In Contagion, every doorknob, every elevator button, every handshake poses an insidious, unseen threat. Director Steven Soderbergh cannily shoots these things as though they are the artifacts of a horror film—which, of course, they are. We have seen the boogeyman and he is a cough on the bus.
“The average person touches their face three to five times every waking minute,” says Erin Mears (Kate Winslet), a doctor from the Center for Disease Control, who has been dispatched to Chicago in an attempt to interview and quarantine those who have been in contact with a deadly, fast-moving virus.
Within the first few minutes of the film, we see Gwyneth Paltrow, as a perfectly healthy wife and mother from Chicago, just back from a business trip to Hong Kong, get suddenly sick and die. (This isn’t a really spoiler and if it is, I’m about to spoil you further: Lots more deaths will follow.)
As he did in Traffic, Soderbergh deftly introduces us to lots of characters—doctors, patients, infectious disease experts, government officials, conspiracy theorists, innocent bystanders, et al—who are affected by the scourge. And as the disease and the inevitable mass hysteria spreads, everything Soderbergh zeroes in on—a triage center set up in an empty stadium, a prerecorded 911 message (“If you are experiencing symptoms, please hang up. . .”), the woefully inadequate dispatching of ready-to-eat meals for the quarantined—intentionally echoes such recent public catastrophes as Katrina and 9/11. It all feels chillingly authentic.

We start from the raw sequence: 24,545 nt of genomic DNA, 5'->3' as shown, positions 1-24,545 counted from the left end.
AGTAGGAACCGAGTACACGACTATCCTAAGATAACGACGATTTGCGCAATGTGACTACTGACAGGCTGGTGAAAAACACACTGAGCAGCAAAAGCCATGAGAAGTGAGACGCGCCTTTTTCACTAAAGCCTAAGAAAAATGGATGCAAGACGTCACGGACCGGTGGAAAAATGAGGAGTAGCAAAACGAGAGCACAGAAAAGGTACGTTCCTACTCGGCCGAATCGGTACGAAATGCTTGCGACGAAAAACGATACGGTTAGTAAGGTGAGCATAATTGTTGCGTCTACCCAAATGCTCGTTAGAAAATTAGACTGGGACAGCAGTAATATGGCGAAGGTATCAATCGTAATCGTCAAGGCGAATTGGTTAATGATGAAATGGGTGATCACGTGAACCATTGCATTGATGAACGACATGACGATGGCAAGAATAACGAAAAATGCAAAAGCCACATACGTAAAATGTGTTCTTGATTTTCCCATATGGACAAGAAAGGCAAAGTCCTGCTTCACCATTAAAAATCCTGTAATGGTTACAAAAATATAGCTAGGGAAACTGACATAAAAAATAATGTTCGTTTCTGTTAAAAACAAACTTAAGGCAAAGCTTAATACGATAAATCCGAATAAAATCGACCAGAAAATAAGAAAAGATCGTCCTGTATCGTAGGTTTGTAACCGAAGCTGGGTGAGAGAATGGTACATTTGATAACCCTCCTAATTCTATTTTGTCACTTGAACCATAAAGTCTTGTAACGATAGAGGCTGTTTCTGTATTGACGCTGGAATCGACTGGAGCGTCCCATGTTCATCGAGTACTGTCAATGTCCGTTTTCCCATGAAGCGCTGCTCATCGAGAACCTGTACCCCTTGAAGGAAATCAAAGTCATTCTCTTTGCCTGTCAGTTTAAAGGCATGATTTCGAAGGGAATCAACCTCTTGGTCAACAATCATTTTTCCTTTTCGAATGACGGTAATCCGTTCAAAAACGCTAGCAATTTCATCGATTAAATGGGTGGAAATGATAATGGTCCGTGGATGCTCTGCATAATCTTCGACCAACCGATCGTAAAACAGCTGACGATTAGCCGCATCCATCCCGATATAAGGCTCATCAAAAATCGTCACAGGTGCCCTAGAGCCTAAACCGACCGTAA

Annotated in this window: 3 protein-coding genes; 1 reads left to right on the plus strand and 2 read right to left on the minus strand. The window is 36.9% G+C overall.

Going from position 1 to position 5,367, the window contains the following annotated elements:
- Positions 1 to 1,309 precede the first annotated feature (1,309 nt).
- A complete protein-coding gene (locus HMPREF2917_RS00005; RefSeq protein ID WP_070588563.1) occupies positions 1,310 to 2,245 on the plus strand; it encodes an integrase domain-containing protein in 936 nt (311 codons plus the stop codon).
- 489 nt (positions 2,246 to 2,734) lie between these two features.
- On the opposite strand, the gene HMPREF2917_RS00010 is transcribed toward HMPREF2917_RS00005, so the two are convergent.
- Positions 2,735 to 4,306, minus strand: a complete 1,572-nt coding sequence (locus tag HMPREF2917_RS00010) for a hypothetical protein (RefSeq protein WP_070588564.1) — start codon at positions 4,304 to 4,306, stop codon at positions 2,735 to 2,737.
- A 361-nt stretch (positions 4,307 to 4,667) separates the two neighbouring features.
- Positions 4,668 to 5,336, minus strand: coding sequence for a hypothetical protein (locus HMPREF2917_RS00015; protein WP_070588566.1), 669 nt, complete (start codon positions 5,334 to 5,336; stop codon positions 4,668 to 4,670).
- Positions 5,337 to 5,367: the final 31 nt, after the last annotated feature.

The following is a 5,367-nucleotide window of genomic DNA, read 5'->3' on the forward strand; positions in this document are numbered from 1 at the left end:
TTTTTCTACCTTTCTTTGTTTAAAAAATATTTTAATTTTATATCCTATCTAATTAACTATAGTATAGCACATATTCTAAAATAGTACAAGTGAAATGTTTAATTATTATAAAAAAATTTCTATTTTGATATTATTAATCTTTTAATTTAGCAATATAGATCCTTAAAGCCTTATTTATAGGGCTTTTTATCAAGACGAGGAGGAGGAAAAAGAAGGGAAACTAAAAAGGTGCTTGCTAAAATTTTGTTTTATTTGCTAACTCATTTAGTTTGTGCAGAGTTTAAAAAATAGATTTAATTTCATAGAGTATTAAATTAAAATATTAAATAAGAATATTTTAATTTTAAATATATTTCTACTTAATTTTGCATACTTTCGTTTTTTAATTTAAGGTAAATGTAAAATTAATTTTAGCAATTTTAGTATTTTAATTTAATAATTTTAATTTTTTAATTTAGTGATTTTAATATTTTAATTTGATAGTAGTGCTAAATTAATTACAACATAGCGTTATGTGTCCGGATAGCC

The movie has a built-in villain, of cousre—the virus itself. But here is where Soderbergh somewhat stumbles. Most of the characters fighting the virus—from Laurence Fishburne’s sympathetic disease expert to Marion Cotillard’s World Health Organization official—are almost impossibly noble and self-sacrificing. (The film could almost work as a recruitment video for the WHO. ) Yes, there’s an implication that powerful people will be treated first, if and when a vaccine hits the market, but there’s no one character to fully represent that kind of repulsive elitism. (We need at least one outrage-inducing scene, like that famous one from Titanic, where the first class passengers are placed on roomy lifeboats as the steerage class dwellers are trapped below.)
Thank goodness, then, for Jude Law as a muckraking blogger who claims to have an herbal cure to the disease. He’s hyper, combative, a populist face to rage against the powers that be—and a nice contrast to the film’s occasionally sanctimonious tone. But as a clever little Shepard-Fairey-esque street poster posits: Is he a prophet or just in it for the profit?
While not perfect, Contagion is that most disconcerting of horror films: One that could absolutely and believably come true. When you leave the film, you’ll head straight to the drug store to buy some hand sanitizer, and you’ll most likely open the theater door with your sleeve.
To read my complete review of Contagion, check out the October issue of Baltimore.